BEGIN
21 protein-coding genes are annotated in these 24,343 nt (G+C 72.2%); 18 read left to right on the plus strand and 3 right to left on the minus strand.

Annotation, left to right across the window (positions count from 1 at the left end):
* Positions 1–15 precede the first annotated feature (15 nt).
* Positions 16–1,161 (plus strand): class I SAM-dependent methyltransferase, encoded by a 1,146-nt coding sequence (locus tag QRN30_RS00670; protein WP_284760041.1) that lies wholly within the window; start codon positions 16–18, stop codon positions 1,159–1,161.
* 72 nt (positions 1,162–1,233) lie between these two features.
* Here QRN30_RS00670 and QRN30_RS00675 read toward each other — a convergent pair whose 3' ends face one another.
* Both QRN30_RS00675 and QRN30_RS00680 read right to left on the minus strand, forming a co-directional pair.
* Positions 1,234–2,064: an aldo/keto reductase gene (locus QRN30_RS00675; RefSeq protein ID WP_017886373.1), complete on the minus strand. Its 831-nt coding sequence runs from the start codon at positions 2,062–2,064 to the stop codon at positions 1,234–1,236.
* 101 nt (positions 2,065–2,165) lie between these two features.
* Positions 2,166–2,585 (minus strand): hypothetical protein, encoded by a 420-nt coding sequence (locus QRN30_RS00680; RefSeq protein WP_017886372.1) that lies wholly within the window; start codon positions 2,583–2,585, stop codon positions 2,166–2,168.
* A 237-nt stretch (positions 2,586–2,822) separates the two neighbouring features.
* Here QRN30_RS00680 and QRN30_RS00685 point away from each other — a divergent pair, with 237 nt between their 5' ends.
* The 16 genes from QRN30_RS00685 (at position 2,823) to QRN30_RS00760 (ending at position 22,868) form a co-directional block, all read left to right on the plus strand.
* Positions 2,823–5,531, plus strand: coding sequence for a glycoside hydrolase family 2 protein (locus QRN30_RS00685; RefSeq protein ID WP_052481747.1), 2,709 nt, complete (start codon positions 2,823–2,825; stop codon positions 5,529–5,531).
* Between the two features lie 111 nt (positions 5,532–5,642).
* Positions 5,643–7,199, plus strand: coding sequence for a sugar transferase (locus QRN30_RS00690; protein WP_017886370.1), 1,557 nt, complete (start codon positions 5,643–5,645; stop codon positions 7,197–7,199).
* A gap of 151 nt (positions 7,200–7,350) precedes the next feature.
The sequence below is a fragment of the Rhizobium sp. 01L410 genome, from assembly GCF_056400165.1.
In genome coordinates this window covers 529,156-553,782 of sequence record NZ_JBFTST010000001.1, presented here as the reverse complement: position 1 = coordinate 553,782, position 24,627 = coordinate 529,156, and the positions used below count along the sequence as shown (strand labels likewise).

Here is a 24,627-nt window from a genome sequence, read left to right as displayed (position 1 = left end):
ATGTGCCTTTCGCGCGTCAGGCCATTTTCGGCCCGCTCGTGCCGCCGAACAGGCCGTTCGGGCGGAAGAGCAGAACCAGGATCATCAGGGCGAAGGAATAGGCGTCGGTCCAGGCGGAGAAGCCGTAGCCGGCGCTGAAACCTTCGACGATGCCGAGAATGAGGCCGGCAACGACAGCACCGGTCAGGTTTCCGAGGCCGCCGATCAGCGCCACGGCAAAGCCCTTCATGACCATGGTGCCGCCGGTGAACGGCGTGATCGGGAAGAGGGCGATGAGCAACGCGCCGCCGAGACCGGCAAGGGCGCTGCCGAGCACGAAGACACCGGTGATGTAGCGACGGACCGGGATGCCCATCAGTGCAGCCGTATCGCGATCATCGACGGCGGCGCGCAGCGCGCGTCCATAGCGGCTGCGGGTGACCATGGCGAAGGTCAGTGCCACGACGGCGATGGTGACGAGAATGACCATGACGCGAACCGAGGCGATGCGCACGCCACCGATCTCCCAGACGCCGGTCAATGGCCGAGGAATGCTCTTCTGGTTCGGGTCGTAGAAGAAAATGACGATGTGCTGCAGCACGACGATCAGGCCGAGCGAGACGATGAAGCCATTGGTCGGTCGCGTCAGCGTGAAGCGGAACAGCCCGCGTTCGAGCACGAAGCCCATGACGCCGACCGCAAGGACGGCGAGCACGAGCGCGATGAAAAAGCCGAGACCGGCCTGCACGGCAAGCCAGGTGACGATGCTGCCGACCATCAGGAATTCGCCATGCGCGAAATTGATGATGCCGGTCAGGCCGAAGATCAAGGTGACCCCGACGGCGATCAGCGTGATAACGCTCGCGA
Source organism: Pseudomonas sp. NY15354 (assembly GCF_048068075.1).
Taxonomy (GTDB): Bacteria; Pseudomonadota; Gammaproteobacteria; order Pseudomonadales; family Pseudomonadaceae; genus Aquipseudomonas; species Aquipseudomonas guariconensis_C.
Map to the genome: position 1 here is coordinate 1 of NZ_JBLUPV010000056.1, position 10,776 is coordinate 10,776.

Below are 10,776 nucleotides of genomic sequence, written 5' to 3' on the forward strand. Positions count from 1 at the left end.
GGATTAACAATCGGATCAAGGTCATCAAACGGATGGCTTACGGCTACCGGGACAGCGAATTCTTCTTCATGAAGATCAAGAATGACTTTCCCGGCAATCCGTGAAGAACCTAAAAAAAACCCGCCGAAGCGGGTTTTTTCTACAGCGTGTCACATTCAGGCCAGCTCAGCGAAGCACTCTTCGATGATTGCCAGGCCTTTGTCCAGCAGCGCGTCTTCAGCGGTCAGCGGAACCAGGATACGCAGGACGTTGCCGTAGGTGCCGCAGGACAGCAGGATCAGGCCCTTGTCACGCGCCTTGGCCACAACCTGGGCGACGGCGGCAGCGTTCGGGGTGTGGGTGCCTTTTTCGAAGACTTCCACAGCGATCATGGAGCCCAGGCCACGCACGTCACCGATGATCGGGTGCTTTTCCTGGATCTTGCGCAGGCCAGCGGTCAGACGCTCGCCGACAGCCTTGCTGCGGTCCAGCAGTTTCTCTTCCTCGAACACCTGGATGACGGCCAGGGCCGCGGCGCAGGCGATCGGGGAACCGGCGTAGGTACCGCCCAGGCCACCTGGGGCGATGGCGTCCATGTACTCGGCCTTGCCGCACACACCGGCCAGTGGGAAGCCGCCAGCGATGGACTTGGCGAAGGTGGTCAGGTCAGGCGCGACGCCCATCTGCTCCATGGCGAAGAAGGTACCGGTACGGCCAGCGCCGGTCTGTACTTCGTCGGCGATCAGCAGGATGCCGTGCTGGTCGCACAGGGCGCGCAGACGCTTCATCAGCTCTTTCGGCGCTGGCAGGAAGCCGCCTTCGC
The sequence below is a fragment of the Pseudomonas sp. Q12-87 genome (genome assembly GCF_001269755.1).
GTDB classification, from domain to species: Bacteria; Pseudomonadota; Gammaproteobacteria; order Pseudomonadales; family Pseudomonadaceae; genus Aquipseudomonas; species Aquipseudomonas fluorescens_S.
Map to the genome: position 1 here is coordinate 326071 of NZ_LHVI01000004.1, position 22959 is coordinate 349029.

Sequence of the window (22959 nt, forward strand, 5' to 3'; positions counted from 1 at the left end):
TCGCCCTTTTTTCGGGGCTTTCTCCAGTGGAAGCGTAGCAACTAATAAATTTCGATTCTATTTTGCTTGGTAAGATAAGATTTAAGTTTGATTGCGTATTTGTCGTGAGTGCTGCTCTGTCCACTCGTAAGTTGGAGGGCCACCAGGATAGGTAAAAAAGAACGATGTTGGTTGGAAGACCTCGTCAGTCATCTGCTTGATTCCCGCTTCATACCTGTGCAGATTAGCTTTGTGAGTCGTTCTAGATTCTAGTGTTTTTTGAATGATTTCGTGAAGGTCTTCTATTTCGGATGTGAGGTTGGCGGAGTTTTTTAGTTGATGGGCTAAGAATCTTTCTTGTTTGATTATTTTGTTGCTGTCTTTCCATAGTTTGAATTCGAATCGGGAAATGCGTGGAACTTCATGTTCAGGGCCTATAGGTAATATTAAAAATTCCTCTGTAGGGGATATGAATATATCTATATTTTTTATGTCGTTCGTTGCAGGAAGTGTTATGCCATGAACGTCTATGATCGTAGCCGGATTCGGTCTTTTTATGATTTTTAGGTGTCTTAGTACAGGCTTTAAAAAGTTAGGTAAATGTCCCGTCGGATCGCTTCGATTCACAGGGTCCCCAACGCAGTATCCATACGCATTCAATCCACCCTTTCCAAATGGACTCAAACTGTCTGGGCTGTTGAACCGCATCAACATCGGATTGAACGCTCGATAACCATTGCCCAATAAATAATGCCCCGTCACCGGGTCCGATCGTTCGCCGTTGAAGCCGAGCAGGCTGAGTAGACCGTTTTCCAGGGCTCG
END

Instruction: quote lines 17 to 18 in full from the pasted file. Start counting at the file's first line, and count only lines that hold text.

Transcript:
* A gap of 151 nt (positions 7,200–7,350) precedes the next feature.
The sequence below is a fragment of the Rhizobium sp. 01L410 genome, from assembly GCF_056400165.1.